… if in 1770 Europeans had no significant technological advantage over Muslims, Indians and Chinese, how did they manage in the following century to open such a gap between themselves and the rest of the world?
… After all, the technology of the first industrial wave was relatively simple. Was it so hard for Chinese or Ottomans to engineer steam engines, manufacture machine guns and lay down railroads?
The world’s first commercial railroad opened for business in 1830, in Britain. By 1850, Western nations were criss-crossed by almost 40,000 kilometres of railroads – but in the whole of Asia, Africa and Latin America there were only 4,000 kilometres of tracks. In 1880, the West boasted more than 350,000 kilometres of railroads, whereas in the rest of the world there were but 35,000 kilometres of train lines (and most of these were laid by the British in India). The first railroad in China opened only in 1876. It was twenty-five kilometres long and built by Europeans – the Chinese government destroyed it the following year. In 1880 the Chinese Empire did not operate a single railroad. The first railroad in Persia was built only in 1888, and it connected Tehran with a Muslim holy site about ten kilometres south of the capital. It was constructed and operated by a Belgian company. In 1950, the total railway network of Persia still amounted to a meagre 2,500 kilometres, in a country seven times the size of Britain.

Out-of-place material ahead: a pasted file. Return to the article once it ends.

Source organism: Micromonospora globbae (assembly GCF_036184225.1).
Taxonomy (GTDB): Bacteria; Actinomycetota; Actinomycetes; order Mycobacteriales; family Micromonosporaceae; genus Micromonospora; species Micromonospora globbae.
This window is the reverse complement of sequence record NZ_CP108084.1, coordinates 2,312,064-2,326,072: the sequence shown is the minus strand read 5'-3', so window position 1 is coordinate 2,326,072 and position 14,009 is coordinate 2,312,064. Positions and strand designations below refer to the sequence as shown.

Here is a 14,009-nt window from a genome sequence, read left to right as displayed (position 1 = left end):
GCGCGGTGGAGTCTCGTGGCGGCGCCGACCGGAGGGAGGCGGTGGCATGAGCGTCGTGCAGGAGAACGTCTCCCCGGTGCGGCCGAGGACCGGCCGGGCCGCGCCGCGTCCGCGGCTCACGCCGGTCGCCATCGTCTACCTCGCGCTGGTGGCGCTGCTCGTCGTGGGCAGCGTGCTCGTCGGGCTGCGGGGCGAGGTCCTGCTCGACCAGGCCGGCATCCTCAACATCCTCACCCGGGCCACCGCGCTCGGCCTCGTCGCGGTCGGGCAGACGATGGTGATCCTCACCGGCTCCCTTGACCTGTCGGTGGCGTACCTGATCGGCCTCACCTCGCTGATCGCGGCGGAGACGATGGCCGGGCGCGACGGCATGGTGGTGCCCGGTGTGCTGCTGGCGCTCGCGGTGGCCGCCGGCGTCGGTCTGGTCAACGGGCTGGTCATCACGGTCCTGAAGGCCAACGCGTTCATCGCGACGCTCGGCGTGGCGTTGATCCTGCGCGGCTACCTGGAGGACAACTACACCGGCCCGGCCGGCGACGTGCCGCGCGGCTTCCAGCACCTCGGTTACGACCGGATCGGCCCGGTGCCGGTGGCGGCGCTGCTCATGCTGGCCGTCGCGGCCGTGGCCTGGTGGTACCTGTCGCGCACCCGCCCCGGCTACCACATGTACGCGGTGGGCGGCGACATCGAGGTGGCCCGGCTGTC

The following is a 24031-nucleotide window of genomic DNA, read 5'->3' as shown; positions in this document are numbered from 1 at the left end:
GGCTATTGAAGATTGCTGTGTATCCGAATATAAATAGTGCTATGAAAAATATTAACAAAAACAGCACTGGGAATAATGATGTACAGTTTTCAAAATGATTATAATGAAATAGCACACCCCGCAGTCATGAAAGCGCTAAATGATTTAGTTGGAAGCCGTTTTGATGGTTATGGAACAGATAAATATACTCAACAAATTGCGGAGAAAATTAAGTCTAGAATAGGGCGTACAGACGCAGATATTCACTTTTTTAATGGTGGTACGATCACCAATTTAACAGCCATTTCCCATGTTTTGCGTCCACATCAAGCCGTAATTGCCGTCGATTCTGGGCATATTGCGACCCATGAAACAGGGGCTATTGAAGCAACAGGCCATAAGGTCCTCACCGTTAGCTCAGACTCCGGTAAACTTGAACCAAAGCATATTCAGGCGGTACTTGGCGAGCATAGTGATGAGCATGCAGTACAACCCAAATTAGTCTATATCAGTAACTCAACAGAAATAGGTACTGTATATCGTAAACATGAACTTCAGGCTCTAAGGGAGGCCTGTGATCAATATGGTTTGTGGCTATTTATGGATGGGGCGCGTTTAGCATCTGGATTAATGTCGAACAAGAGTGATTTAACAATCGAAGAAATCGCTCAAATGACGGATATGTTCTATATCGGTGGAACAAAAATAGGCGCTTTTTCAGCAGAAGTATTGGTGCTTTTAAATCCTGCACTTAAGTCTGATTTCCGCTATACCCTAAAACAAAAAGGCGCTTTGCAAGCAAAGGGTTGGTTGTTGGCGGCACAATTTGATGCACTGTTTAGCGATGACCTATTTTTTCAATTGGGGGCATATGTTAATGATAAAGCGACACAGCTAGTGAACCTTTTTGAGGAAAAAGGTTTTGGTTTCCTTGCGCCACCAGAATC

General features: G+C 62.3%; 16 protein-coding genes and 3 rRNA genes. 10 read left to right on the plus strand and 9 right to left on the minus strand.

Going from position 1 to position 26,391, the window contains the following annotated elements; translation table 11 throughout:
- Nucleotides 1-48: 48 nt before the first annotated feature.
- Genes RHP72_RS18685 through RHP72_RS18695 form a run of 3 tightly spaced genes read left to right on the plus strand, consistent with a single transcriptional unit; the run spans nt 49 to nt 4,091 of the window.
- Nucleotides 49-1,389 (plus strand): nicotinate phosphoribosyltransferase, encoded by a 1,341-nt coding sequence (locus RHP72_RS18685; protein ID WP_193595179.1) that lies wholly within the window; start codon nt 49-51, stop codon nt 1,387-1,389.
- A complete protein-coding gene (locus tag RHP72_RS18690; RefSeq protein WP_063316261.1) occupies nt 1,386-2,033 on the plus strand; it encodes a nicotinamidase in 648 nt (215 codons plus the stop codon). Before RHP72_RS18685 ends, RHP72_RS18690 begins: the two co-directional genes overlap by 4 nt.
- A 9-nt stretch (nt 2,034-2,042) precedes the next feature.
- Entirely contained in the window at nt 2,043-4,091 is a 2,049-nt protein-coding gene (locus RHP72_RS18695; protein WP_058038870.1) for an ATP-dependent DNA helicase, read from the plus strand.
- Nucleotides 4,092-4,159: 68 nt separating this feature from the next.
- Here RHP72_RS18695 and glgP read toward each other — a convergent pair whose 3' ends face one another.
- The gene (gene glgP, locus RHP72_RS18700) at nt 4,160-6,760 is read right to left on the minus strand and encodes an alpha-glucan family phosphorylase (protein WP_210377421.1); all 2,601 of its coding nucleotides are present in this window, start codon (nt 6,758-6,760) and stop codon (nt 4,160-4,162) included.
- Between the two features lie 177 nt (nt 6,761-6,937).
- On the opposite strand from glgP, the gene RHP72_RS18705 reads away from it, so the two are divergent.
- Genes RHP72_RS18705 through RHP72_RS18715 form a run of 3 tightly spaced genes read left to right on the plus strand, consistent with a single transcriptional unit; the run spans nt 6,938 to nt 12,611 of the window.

The Chinese and Persians did not lack technological inventions such as steam engines (which could be freely copied or bought). They lacked the values, myths, judicial apparatus and sociopolitical structures that took centuries to form and mature in the West and which could not be copied and internalised rapidly. France and the United States quickly followed in Britain’s footsteps because the French and Americans already shared the most important British myths and social structures. The Chinese and Persians could not catch up as quickly because they thought and organised their societies differently.
This explanation sheds new light on the period from 1500 to 1850. During this era Europe did not enjoy any obvious technological, political, military or economic advantage over the Asian powers, yet the continent built up a unique potential, whose importance suddenly became obvious around 1850. The apparent equality between Europe, China and the Muslim world in 1750 was a mirage. Imagine two builders, each busy constructing very tall towers. One builder uses wood and mud bricks, whereas the other uses steel and concrete. At first it seems that there is not much of a difference between the two methods, since both towers grow at a similar pace and reach a similar height. However, once a critical threshold is crossed, the wood and mud tower cannot stand the strain and collapses, whereas the steel and concrete tower grows storey by storey, as far as the eye can see.
What potential did Europe develop in the early modern period that enabled it to dominate the late modern world? There are two complementary answers to this question: modern science and capitalism. Europeans were used to thinking and behaving in a scientific and capitalist way even before they enjoyed any significant technological advantages. When the technological bonanza began, Europeans could harness it far better than anybody else.
Chapters 16 and 17 defend this thesis. I don’t quite agree with all of the above, nor do I agree entirely with his version of this thesis, but nevertheless it might be the best popular exposition of the thesis I’ve seen yet.
Hello, luke. I am sorry to bother you with an off-topic, but i’ve been a fan of your work since CSA. Can you indicate me some books on metaethics?
Miller’s “Contemporary Metaethics: An Introduction” is a good place to start.
“They lacked the values, myths, judicial apparatus and sociopolitical structures that took centuries to form and mature in the West and which could not be copied and internalised rapidly.”